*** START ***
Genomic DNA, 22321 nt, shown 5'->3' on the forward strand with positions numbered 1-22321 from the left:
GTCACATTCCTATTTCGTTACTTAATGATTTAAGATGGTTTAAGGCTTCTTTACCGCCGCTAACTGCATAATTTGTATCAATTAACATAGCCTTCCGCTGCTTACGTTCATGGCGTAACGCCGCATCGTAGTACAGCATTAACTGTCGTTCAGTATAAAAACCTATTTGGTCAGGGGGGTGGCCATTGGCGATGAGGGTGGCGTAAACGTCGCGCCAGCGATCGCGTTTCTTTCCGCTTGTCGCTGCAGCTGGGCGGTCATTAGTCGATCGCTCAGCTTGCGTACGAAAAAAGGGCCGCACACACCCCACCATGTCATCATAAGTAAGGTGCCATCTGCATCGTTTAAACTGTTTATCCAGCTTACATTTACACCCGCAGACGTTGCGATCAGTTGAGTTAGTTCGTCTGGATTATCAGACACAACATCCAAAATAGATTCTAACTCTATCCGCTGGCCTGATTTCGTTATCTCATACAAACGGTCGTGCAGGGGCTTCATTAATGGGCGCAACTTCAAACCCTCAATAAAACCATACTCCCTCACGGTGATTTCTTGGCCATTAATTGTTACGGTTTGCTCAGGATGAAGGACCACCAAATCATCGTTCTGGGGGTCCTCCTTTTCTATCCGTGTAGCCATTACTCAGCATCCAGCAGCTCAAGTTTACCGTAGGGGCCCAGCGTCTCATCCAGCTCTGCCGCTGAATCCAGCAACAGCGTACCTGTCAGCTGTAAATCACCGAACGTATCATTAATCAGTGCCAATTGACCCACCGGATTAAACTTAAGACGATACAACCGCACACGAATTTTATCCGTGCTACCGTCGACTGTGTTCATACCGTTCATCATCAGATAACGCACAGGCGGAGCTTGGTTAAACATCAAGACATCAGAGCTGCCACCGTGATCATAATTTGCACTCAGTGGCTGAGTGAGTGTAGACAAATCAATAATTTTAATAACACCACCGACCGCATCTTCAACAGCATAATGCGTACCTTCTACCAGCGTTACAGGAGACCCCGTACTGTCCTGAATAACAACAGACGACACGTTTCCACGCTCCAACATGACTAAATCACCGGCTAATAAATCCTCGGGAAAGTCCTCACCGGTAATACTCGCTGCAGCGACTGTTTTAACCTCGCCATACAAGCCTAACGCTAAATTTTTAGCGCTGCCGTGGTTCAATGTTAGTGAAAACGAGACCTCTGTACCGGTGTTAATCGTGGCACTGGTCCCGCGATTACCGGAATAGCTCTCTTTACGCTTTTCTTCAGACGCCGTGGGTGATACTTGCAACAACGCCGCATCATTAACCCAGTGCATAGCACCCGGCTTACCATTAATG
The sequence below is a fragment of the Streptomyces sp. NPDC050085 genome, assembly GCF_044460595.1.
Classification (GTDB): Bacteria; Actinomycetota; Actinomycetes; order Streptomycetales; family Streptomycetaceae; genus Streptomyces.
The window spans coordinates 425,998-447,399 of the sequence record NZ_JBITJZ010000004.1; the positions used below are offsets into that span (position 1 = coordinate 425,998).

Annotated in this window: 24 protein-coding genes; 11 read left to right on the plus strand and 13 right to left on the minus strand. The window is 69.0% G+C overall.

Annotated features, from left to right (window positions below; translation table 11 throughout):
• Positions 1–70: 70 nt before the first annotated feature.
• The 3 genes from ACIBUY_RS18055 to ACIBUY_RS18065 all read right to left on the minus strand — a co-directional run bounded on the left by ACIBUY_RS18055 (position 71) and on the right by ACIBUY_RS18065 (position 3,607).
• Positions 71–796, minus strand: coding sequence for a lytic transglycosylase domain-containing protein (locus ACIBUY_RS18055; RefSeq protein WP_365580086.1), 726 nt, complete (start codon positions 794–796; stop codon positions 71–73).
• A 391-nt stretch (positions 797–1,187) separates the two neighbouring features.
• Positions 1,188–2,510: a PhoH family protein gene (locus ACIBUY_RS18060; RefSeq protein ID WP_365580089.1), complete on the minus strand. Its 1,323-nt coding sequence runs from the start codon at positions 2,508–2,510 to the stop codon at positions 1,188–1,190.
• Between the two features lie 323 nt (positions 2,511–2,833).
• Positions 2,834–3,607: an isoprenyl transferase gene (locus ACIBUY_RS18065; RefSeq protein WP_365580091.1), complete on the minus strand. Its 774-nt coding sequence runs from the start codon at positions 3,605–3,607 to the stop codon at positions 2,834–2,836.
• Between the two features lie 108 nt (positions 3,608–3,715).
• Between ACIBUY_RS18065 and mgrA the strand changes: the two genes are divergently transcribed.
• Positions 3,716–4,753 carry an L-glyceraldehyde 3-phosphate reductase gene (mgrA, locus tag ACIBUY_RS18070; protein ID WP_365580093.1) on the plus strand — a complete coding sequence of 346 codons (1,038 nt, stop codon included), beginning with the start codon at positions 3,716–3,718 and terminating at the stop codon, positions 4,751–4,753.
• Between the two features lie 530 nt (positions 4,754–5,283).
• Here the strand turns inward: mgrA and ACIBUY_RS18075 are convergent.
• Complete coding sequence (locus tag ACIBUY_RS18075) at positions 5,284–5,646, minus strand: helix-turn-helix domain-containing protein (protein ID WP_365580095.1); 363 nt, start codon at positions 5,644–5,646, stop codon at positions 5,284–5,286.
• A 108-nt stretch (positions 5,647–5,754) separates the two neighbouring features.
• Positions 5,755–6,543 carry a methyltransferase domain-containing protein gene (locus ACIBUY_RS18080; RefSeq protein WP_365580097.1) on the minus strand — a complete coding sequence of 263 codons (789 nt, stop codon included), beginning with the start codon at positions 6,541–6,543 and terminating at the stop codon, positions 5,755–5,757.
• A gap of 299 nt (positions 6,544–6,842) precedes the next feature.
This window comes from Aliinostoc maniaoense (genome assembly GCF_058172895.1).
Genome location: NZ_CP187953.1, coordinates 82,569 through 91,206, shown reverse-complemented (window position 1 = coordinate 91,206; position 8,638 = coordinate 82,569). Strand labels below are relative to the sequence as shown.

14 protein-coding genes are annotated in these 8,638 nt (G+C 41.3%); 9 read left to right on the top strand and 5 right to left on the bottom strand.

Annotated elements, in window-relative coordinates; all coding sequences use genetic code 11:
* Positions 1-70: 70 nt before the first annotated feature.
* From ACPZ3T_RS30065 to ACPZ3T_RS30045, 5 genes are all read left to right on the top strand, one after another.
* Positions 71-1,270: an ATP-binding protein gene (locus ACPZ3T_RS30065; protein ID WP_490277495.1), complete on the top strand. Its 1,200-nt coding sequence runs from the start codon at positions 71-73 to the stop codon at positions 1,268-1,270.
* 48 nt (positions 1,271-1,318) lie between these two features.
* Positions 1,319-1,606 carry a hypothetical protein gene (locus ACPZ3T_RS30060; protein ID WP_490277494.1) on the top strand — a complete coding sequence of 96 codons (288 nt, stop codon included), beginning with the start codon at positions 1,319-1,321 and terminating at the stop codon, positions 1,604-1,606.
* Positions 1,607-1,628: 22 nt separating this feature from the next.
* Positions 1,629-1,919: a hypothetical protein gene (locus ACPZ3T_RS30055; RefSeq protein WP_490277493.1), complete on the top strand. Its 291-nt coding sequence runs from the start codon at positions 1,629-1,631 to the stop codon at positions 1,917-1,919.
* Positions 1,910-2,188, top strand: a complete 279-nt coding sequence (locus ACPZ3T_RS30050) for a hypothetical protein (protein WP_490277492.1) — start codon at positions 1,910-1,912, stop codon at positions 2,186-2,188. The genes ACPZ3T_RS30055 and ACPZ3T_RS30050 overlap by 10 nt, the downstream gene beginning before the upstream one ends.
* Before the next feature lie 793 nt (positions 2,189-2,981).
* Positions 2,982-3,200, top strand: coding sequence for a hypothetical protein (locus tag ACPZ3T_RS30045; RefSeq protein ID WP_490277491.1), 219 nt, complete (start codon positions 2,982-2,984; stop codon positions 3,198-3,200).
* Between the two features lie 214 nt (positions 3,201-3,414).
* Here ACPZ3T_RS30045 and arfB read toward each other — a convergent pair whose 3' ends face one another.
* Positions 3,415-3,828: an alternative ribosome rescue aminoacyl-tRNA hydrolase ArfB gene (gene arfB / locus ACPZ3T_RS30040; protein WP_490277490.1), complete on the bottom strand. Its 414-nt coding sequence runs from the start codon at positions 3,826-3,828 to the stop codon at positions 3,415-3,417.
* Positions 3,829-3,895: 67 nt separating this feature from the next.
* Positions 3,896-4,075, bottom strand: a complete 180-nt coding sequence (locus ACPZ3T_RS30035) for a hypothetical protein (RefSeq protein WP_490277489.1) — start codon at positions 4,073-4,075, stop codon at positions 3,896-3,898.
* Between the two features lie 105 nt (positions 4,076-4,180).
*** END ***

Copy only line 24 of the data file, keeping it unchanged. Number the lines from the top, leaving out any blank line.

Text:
This window comes from Aliinostoc maniaoense (genome assembly GCF_058172895.1).